Catholic Activity: Day One—Christmas Drama for the Home
Here are some suggestions on having the family dramatize certain parts of the Christmas story, such as the Wise Men's journey to Bethlehem, or the Shepherd's Mass.
In some families, the events of the Christmas story are dramatized. For instance, the message of the Shepherds' Mass lends itself easily to drama. The family gathers around the crib and sings a few carols. Then the father reads the Gospel of this Mass aloud. As he says the words, "Let us go over to Bethlehem and see the Word that is come to pass," each child comes forward with a shepherd figure and places it ceremoniously at the crib.
There is another charming custom which by all means should not be forgotten on Christmas Day. This is the beginning of the Wise Men's journey to Bethlehem. The three kings start out separately in far countries, perhaps even in such remote places as the children's bedrooms. From there they continue to advance each day, assisted by the children, on their hazardous journey over bookcases and mantelpieces — not forgetting their dramatic meeting in the hall about halfway to Bethlehem. At last, on Epiphany, they will arrive in all their splendor to pay homage at the crib.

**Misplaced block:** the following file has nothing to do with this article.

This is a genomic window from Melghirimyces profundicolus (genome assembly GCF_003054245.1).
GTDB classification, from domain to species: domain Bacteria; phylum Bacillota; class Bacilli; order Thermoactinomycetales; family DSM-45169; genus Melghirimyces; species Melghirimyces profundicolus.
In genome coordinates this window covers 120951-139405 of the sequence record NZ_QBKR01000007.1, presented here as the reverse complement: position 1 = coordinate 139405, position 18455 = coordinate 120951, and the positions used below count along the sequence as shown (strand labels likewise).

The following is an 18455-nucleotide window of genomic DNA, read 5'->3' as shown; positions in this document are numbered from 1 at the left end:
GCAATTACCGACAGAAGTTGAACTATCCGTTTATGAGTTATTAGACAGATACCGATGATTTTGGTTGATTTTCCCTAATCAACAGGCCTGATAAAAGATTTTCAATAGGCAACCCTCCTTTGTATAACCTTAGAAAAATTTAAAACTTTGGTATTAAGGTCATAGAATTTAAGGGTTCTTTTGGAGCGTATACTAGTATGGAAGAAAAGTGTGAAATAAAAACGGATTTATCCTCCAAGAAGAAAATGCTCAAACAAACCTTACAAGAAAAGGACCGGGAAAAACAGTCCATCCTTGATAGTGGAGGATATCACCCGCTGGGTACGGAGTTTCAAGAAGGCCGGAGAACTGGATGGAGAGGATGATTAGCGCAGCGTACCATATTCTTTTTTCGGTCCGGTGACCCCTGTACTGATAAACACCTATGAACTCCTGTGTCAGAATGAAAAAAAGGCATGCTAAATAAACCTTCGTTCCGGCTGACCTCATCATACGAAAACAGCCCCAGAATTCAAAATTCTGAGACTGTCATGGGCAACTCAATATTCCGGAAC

At another time during the day, many families re-emphasize the central fact of Christmas by acting out St. Luke's Gospel. The living room becomes a stage with more imagination than effort — and with a few odds and ends of material and old draperies the family and guests are transformed into the chosen group surrounding the Redeemer. Even the new Christmas dolls and animals can have parts to play.
The Gospel forms the basis of the play. One person reads the story slowly and with care while the others act what is being read. No one can lay down rules about how the actors should go about doing this. In one family the "cast" may like to mime the Gospel; in another, the narrator may be adept at spontaneous dialogue. Still others may like to work from a simple script, and for these, a short play is given at the end of this book. This play has been worked out with narration, dialogue and music — chant selections for school production, familiar carol substitutes for the home. When done in the family, it is important to draw all present into the play. In this way, there will be no awkwardness because there will be no "audience" to satisfy. And then, those who join in will be able really to enter into the simple actions and to make an adoration of it.
For more ambitious families or parish and apostolic groups, effective prayer-dramas can be worked out on the whole history of salvation as the Church sets it before us in the Advent-Christmas liturgy. Beginning with the fall in Genesis, a script can be built around the great prophecies of Christ's coming, reaching a first climax in John the Baptist, and culminating in the Christmas and Epiphany texts from Mass and Office.
Activity Source: Twelve Days of Christmas, The by Elsa Chaney, The Liturgical Press, Collegeville, MN, 1955